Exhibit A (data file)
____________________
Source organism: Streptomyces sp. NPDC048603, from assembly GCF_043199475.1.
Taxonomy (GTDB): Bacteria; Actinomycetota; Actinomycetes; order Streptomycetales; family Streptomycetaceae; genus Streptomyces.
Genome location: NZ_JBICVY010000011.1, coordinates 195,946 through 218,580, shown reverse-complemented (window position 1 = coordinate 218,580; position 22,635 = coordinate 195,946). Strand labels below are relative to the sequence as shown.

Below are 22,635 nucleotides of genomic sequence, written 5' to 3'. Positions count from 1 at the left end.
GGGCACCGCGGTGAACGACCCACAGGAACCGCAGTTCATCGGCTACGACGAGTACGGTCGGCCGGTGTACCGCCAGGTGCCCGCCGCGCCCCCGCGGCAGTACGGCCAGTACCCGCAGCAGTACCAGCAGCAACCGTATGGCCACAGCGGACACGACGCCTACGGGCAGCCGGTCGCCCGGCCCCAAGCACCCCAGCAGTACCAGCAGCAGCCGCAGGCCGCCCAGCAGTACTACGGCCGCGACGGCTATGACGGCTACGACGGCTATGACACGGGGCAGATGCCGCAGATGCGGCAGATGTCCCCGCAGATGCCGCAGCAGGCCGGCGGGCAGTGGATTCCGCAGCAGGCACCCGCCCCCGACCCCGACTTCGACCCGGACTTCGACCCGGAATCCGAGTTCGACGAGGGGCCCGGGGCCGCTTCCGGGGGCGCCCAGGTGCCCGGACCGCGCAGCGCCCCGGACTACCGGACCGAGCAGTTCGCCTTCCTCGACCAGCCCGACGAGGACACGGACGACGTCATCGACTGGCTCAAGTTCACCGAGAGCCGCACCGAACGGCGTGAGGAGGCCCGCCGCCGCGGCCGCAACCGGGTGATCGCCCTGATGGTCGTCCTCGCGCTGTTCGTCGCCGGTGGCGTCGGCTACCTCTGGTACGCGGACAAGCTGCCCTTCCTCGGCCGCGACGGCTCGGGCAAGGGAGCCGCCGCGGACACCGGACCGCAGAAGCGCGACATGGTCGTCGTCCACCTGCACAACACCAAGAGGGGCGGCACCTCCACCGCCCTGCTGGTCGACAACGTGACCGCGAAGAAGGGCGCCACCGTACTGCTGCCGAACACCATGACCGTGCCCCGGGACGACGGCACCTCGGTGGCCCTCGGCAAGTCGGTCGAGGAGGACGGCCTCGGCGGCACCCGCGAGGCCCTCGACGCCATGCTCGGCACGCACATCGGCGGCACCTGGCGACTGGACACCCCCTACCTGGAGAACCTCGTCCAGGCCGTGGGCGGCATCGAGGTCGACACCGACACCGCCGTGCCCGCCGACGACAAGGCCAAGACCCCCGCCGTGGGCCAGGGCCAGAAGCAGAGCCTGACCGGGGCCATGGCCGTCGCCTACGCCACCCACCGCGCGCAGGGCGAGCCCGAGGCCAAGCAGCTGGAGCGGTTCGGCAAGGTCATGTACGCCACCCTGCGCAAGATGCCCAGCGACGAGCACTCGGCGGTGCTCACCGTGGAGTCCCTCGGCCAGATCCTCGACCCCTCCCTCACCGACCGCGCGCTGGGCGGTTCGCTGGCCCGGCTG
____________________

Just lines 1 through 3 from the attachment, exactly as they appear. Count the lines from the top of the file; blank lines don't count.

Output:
Source organism: Streptomyces sp. NPDC048603, from assembly GCF_043199475.1.
Taxonomy (GTDB): Bacteria; Actinomycetota; Actinomycetes; order Streptomycetales; family Streptomycetaceae; genus Streptomyces.
Genome location: NZ_JBICVY010000011.1, coordinates 195,946 through 218,580, shown reverse-complemented (window position 1 = coordinate 218,580; position 22,635 = coordinate 195,946). Strand labels below are relative to the sequence as shown.